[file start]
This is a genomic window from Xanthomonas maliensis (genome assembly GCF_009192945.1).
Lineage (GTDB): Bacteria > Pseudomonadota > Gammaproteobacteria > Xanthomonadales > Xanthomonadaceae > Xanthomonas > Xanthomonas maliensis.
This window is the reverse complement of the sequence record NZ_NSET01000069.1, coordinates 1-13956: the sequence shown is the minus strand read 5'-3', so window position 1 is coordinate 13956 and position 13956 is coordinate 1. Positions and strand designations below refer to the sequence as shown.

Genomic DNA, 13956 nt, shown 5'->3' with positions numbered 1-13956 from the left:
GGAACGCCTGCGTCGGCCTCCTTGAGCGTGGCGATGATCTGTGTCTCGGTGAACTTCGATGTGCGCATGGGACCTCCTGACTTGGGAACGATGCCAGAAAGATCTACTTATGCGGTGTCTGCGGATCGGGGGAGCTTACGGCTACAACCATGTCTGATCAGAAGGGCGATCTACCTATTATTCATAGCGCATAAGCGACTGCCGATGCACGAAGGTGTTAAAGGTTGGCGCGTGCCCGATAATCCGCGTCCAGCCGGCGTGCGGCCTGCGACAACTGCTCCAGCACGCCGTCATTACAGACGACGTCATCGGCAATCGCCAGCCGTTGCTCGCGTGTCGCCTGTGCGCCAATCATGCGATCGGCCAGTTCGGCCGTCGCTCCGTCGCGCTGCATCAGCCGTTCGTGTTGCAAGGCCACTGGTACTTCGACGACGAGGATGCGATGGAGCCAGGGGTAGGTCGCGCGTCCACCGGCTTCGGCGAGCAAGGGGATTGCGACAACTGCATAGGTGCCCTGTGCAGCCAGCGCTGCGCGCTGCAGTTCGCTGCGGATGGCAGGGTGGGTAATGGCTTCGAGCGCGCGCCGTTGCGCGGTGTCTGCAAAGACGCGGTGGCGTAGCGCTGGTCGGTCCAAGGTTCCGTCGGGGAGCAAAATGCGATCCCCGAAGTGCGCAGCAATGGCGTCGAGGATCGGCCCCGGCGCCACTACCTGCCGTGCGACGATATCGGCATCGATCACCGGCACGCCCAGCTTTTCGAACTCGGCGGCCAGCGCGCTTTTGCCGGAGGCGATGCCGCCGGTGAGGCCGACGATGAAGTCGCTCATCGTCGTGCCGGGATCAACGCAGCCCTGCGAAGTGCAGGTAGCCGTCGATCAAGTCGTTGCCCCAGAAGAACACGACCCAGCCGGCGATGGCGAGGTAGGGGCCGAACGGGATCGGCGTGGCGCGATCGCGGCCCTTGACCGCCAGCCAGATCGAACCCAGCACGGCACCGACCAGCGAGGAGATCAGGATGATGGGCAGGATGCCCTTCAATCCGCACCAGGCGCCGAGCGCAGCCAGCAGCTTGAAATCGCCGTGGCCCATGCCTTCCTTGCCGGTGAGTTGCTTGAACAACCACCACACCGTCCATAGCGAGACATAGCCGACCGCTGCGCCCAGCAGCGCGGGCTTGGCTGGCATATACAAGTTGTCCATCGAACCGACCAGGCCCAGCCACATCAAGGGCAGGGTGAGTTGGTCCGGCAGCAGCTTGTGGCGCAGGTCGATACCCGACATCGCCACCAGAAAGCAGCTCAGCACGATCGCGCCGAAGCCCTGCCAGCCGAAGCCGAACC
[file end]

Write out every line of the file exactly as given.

This is a genomic window from Xanthomonas maliensis (genome assembly GCF_009192945.1).
Lineage (GTDB): Bacteria > Pseudomonadota > Gammaproteobacteria > Xanthomonadales > Xanthomonadaceae > Xanthomonas > Xanthomonas maliensis.
This window is the reverse complement of the sequence record NZ_NSET01000069.1, coordinates 1-13956: the sequence shown is the minus strand read 5'-3', so window position 1 is coordinate 13956 and position 13956 is coordinate 1. Positions and strand designations below refer to the sequence as shown.

Genomic DNA, 13956 nt, shown 5'->3' with positions numbered 1-13956 from the left:
GGAACGCCTGCGTCGGCCTCCTTGAGCGTGGCGATGATCTGTGTCTCGGTGAACTTCGATGTGCGCATGGGACCTCCTGACTTGGGAACGATGCCAGAAAGATCTACTTATGCGGTGTCTGCGGATCGGGGGAGCTTACGGCTACAACCATGTCTGATCAGAAGGGCGATCTACCTATTATTCATAGCGCATAAGCGACTGCCGATGCACGAAGGTGTTAAAGGTTGGCGCGTGCCCGATAATCCGCGTCCAGCCGGCGTGCGGCCTGCGACAACTGCTCCAGCACGCCGTCATTACAGACGACGTCATCGGCAATCGCCAGCCGTTGCTCGCGTGTCGCCTGTGCGCCAATCATGCGATCGGCCAGTTCGGCCGTCGCTCCGTCGCGCTGCATCAGCCGTTCGTGTTGCAAGGCCACTGGTACTTCGACGACGAGGATGCGATGGAGCCAGGGGTAGGTCGCGCGTCCACCGGCTTCGGCGAGCAAGGGGATTGCGACAACTGCATAGGTGCCCTGTGCAGCCAGCGCTGCGCGCTGCAGTTCGCTGCGGATGGCAGGGTGGGTAATGGCTTCGAGCGCGCGCCGTTGCGCGGTGTCTGCAAAGACGCGGTGGCGTAGCGCTGGTCGGTCCAAGGTTCCGTCGGGGAGCAAAATGCGATCCCCGAAGTGCGCAGCAATGGCGTCGAGGATCGGCCCCGGCGCCACTACCTGCCGTGCGACGATATCGGCATCGATCACCGGCACGCCCAGCTTTTCGAACTCGGCGGCCAGCGCGCTTTTGCCGGAGGCGATGCCGCCGGTGAGGCCGACGATGAAGTCGCTCATCGTCGTGCCGGGATCAACGCAGCCCTGCGAAGTGCAGGTAGCCGTCGATCAAGTCGTTGCCCCAGAAGAACACGACCCAGCCGGCGATGGCGAGGTAGGGGCCGAACGGGATCGGCGTGGCGCGATCGCGGCCCTTGACCGCCAGCCAGATCGAACCCAGCACGGCACCGACCAGCGAGGAGATCAGGATGATGGGCAGGATGCCCTTCAATCCGCACCAGGCGCCGAGCGCAGCCAGCAGCTTGAAATCGCCGTGGCCCATGCCTTCCTTGCCGGTGAGTTGCTTGAACAACCACCACACCGTCCATAGCGAGACATAGCCGACCGCTGCGCCCAGCAGCGCGGGCTTGGCTGGCATATACAAGTTGTCCATCGAACCGACCAGGCCCAGCCACATCAAGGGCAGGGTGAGTTGGTCCGGCAGCAGCTTGTGGCGCAGGTCGATACCCGACATCGCCACCAGAAAGCAGCTCAGCACGATCGCGCCGAAGCCCTGCCAGCCGAAGCCGAACC